One of the most fascinating things we shared in our recent article on The Roosevelt Hotel is about a secret passageway below the hotel that once connected the hotel to Grand Central Terminal. While the hotel side of this tunnel has long been closed off, we recently discovered the forgotten other side which emerged into Grand Central. This type of amenity offering direct access to transportation hubs was fairly common when The Roosevelt Hotel was built — the New Yorker Hotel had an underground passageway directly into Penn Station and the Woolworth Building‘s basement had access into the subway.
If you look at the below map, you can see the series of tunnels (shown in hatched lines) that were created as part of Terminal City, a vast network of hotels and office buildings that connected to Grand Central. This map was created in 1917 during the first phase of construction for Terminal City, which lasted between 1908 and 1918. The Roosevelt Hotel at 45 E 45th Street was not built yet and is a block north of where this map ends.
A map of the tunnels around Terminal City and Grand Central. The Roosevelt Hotel is a block north of where this map ends so is not shown. Image from New York Public Library Digital Collection
The hotel, opened in 1924, was part of the second phase of Terminal City’s construction between 1920 and 1931 and included such buildings as the Waldorf-Astoria Hotel, the Graybar Building, 277 Park Avenue (where JFK would have his campaign office) and more. This investment underground, and the extension of it as Terminal City expanded, makes sense. Reed & Stem, accompanied by engineer William W. Wilgus, imagined a much more extensive Terminal City — covering dozens of city blocks up Park Avenue. World War II put an end to that grand vision.
Another forgotten underground passageway that is not shown on this map was built under 52 Vanderbilt Avenue, the Vanderbilt Concourse building (also known as the Manhattan Savings Bank Building) between 44th and 45th Street. The Manhattan Savings Bank was the anchor tenant of the building, with a branch on the ground floor. Today, you can still access this tunnel, entering through double wooden doors on 45th Street just off Vanderbilt Avenue. The glass transom window says “Grand Central Terminal,” letting the visitor know access to the train hub is available through this building. From the handsome entrance vestibule, which has Grand Central-esque ornate moldings and door frames, you take one set of marble-lined stairs down to the passageway.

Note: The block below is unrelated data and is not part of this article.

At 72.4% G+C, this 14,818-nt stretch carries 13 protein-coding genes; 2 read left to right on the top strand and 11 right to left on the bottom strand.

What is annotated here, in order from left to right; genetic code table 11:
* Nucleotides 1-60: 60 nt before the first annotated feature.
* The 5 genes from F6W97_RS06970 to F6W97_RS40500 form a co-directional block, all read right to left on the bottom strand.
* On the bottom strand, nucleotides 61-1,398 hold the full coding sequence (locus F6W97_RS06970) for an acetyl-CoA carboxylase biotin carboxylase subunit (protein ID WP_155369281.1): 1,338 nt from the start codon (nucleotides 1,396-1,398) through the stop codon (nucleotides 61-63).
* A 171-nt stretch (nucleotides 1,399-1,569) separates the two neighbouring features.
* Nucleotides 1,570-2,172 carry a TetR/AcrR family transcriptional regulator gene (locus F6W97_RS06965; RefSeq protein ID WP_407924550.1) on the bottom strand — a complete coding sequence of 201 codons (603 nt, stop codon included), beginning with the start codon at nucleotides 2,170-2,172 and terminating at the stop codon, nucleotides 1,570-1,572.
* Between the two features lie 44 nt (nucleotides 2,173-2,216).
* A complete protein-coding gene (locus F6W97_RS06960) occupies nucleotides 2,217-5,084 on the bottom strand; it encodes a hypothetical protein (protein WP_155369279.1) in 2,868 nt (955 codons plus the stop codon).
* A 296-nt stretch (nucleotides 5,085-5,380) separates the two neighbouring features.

Molding just inside the entrance vestibule in the Vanderbilt Concourse building
The stairs down to the underground passageway to Grand Central
The tunnel runs south for a short stretch, turns east, and hits the 45th Street Passage inside Grand Central. There are some interesting relics within this passageway, including Manhattan Savings Bank drop boxes, now repurposed as advertising frames for Dunkin’ Donuts and the ammos Greek seafood restaurant inside 52 Vanderbilt Avenue. There’s also a more recent graffiti mural with the word “love” repeated over and over by street artist Chris Riggs.
Looking towards the 45th Street Passage
If you turn left at this point, where the Vanderbilt Concourse passageway meets the 45th Street Passage, you will see a boarded up entranceway with a makeshift wooden door with a lock and orange construction cones. Handwritten are some warnings: Do Not Enter. No Exit! and Construction Zone. This is what we’ve been looking for! If you could go past this boarded up wall, you would enter the lost tunnel to the Roosevelt Hotel. It continued to run north under Vanderbilt Avenue until there was access into The Roosevelt Hotel’s basement.
The open doors on the left lead to the Vanderbilt Concourse/Savings Bank of Manhattan passageway. The wooden door led into the former Roosevelt Hotel passageway. And the door with the pizza ad leads into the Subway sandwich shop.
Within The Roosevelt Hotel, there are two potential known entrances into the tunnels. Gothamist has some photographs of a closed off portion, which was once accessed “to the side the hotel’s lobby.” Another is down a staircase via the shopping corridor one level below the lobby (in photo above).
To the left of the roll down shutters is a staircase that leads down to The Roosevelt Hotel basement (but is closed off)
The 45th Street Passage itself, completely accessible to the public, also has some great gems. You can find it next to Track 38 near the Biltmore Room of Grand Central.
There are the wooden roll down windows of the Grand Central Watch, an obvious relic from the original construction of Grand Central. Next to it is Grand Central Racquet, where you can get your tennis racquets restrung before heading up to a match at the hidden tennis courts in Grand Central (signs currently ask you to call a phone number for service). Justin Rivers, Untapped New York’s Chief Experience Officer who leads our Grand Central tour and is regularly discovering new secrets inside the terminal says, “this passage will be a lot better used once East Side Access opens.”
Next, check out the Top 10 Secrets of the Roosevelt Hotel. Grand Central is a place that continues to reveal more secrets and forgotten nooks and crannies every time you visit. To discover more fun discoveries like this, join us for an upcoming tour of the Secrets of Grand Central Terminal!